Information for parents, carers, children and young people
If you are worried about the safety of a child in Gateshead then you should talk to someone immediately. You can contact Children's Social Care on (0191) 433 2653 during office hours or (0191) 477 0844 during evenings, weekends or bank holidays.
In an emergency you should contact the police on 999. For non-emergencies you can contact Northumbria Police on 101.
You can also contact the NSPCC by text message on 88858 to report concerns - this service is free and anonymous and the NSPCC aim to respond within three hours.
If you are a young person with concerns about your own safety (or one of your friends) and you do not want to speak to the police or a social worker you can call Childline on 0800 111 - this number is free and available 24 hours a day for advice or support.
Find out more if you are worried about a child.
The law says that those working with families must try to help children and their families stay together whenever possible. However, the law also says that children must be kept safe. Gateshead LSCB partner agencies work closely together to protect the children of Gateshead.
We realise that you will probably have a lot of questions if your family are involved in a child protection investigation. Read more about how these investigations take place. We have also produced leaflets for parents and carers which explain how the process takes place. Your social worker should provide you with a copy of the . We've also produced an information
Gateshead Council's Children's Social Care has a legal duty to look into incidents where they are told about a concern for a child. A child protection investigation has to be started if someone believes you child may be being harmed or is at risk of being harmed. This investigation will always be carried out by at least one qualified social worker. Sometimes a police officer will be involved as well if the concern is that your child has been abused or a crime has occurred.
The social worker will talk to all professionals who know your child and family. This may include teachers, health visitors, doctors or any other professional involved with your family. The social worker will also talk to you about what you believe to have happened and why there are concerns about your child. You will be asked your views about what has happened and what has been said. During the enquiry you may be asked the same question by several different people and at different times. This is to try to get a clear picture about what might have happened and it does not necessarily mean that people do not believe what you have told them.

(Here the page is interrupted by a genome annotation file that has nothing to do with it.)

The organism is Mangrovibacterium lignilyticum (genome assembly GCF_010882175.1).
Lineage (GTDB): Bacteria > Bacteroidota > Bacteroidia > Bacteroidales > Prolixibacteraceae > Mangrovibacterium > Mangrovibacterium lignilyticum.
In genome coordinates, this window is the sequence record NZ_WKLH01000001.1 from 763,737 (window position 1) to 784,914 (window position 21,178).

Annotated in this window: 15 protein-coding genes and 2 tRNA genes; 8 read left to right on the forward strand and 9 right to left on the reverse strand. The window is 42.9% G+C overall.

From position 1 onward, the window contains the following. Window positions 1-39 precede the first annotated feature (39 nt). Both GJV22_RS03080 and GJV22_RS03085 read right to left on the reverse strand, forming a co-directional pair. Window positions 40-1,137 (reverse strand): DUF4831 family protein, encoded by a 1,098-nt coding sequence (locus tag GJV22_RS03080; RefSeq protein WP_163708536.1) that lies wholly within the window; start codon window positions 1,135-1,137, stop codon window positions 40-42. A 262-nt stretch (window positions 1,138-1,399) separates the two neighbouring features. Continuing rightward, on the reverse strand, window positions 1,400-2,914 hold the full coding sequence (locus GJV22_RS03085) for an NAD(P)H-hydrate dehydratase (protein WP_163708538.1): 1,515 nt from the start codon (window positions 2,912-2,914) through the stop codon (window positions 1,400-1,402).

If your child is old enough the social worker will want to talk to them and any other children living in the home to hear their views and feelings about what has happened. If a crime is thought to have been committed the police may want to record the interview using a video.
It is important for you to know that Children's Social Care will always try to undertake enquiries with your cooperation and consent, however if this isn't possible they may need to apply to Court to enable them to do so.
In some cases an Initial Child Protection Conference may be held. This brings together all of the people who are concerned about the child or children and allows them to share information. Your social worker will explain everything about this, including what happens in the meeting and who you can take to the meeting. For more information visit Child Protection Conferences.
If you need any more information on child protection conferences please contact the Safeguarding Children Unit on 0191 433 8031 and ask to speak to one of the Independent Reviewing Officers.
Very occasionally the risk of a child is too great and it may be necessary to find somewhere else for the child to stay - if possible then this will be with another family member. Alternatively, the person who has or might hurt the child could be asked to leave the family home. Children's Social Care would normally want to do this with your agreement, but there may be times where they would need to apply to the Court for a legal order which would allow them to remove the child to live in a safe place such as with a foster carer or in a residential home. If this is likely then you would be advised to contact a solicitor.